She's the Sh*t: Paige Malinowski

Paige Malinowski is the kind and loving program manager in the Young Adult Program at Dana Farber Cancer Institute. She has been the liaison between Shit that I Knit and Dana Farber and has played a huge role in facilitating such a successful partnership for our Give-A-Shit Knit Kits. We are so grateful for her positivity and couldn’t help but feature her in our She’s the Shit series!

Hometown: Acton, MA (but currently live in Cambridge, MA)

Favorite part of your day: Meeting with and working with young adult patients (ages 18-39), connecting them to the unique resources, services, and support programs offered by the Young Adult Program (YAP)

You have been integral to the success of the Give-A-Sh*t program at Dana Farber and we are so grateful for your help in facilitating it. Why do you think the Give-A-Sh*t program is a good fit for the Dana Farber Young Adult Program?

Give-A-Sh*t’s goal is to enhance the quality of life of young adults undergoing cancer treatment by providing the tools to complete a basic knitting project, simultaneously promoting confidence, control, patience, and distraction from a difficult and often overwhelming time. It really jives with YAP’s goal of supporting and empowering YA patients to build resilience and realize their own strengths to help them cope.

What kind of positive effects of knitting have you witnessed when patients use our knit kits? Have you tried knitting yourself?

Knitting is a great source of relaxation and has many meditative qualities. Several of our patients have mentioned that knitting provides distraction from what is going on in their lives (whether cancer or otherwise) and is sometimes the first moment when they’ve been able to take their minds off cancer. Knitting also promotes confidence by way of overcoming challenges and achieving a goal. My cousin taught me how to knit a few years ago, which I really enjoyed, but I was thankful to be re-introduced to it after Christina connected with YAP. I’ve been watching STIK’s tutorial videos and am excited to get back into it!

What did your journey look like before you started at Dana Farber Cancer Institute? Did you always want to work with cancer patients?

I was drawn to oncology, and particularly psychosocial oncology, after spending time with close family members hospitalized for cancer treatment, surgery, and recovery. I witnessed the impact psychosocial services had on my family and how much we benefited from the support we received during these difficult times. In college, this led me to become involved with various cancer support organizations and internships, further confirming my passion for this field.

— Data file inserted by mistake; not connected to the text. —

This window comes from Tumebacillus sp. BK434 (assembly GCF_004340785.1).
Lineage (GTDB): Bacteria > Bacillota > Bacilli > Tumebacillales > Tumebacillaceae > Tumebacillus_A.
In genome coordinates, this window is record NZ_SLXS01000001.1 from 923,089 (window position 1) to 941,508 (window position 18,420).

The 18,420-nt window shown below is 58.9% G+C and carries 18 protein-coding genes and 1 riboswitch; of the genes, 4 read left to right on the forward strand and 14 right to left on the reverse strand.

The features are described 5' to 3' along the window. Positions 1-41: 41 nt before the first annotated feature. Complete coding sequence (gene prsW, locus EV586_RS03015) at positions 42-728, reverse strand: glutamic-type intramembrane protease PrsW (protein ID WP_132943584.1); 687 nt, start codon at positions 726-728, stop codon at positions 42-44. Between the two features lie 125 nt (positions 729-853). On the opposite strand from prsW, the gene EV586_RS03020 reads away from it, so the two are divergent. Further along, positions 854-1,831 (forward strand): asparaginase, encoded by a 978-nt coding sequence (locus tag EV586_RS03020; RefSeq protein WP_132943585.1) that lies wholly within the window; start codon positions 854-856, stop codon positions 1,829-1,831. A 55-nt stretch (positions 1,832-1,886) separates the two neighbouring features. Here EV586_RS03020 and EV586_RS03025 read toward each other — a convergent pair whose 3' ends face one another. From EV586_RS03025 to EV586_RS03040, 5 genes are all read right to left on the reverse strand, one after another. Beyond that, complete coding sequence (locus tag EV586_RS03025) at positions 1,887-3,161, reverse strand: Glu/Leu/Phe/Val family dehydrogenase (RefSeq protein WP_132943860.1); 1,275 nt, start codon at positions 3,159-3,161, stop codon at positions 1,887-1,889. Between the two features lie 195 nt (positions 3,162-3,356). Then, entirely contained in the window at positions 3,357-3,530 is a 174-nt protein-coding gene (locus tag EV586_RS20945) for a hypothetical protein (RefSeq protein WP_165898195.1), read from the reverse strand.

How did you get involved with Dana Farber Cancer Institute and what drew you to the Young Adult Program in particular?

Having grown up in a Boston suburb and knowing DFCI’s reputation for excellence and compassion, I knew it would be a special place to work. Prior to graduating from college, I actually began my time at Dana-Farber as a volunteer, then worked as a Clinical Research Coordinator, a Resource Specialist, and my current role as Program Manager for YAP. I was drawn to YAP’s unique mission of focusing on the emotional needs of young adult patients, who are often caught between the pediatric and adult worlds physically, emotionally, and socially. They face challenges different from those of children or older adults; having the opportunity to support them during an often vulnerable time is really meaningful.  

I can imagine working with young adult cancer patients can be incredibly difficult and often heartbreaking. How do you find ways to cope with difficult experiences at work?

There are certainly good days and not-so-good days, but over time, I’ve learned to manage and balance various emotions in recognizing that the work we do to support patients and families is extremely important, meaningful, and makes a difference. I am very fortunate to work on a supportive team with my wonderful YAP colleagues – Karen Fasciano, PsyD (Program Director), Katelyn MacDougall, LICSW (Clinical Social Worker), and Shannon Watterson (Senior Communications Specialist).

What do you do outside of work to decompress and unwind? What would an ideal day off look like for you?

I love spending time with my family and friends, and especially my two adorable nephews! In addition to being a huge Boston sports fan (Go Sox!), I enjoy exercising, beach time, and exploring all of the incredible things that Boston has to offer. Nantucket Island is my all-time favorite escape. I also spend time volunteering for Comfort Zone Camp, a bereavement camp for children who have lost a parent or sibling. An ideal day off would include any of the above, good food, and good company.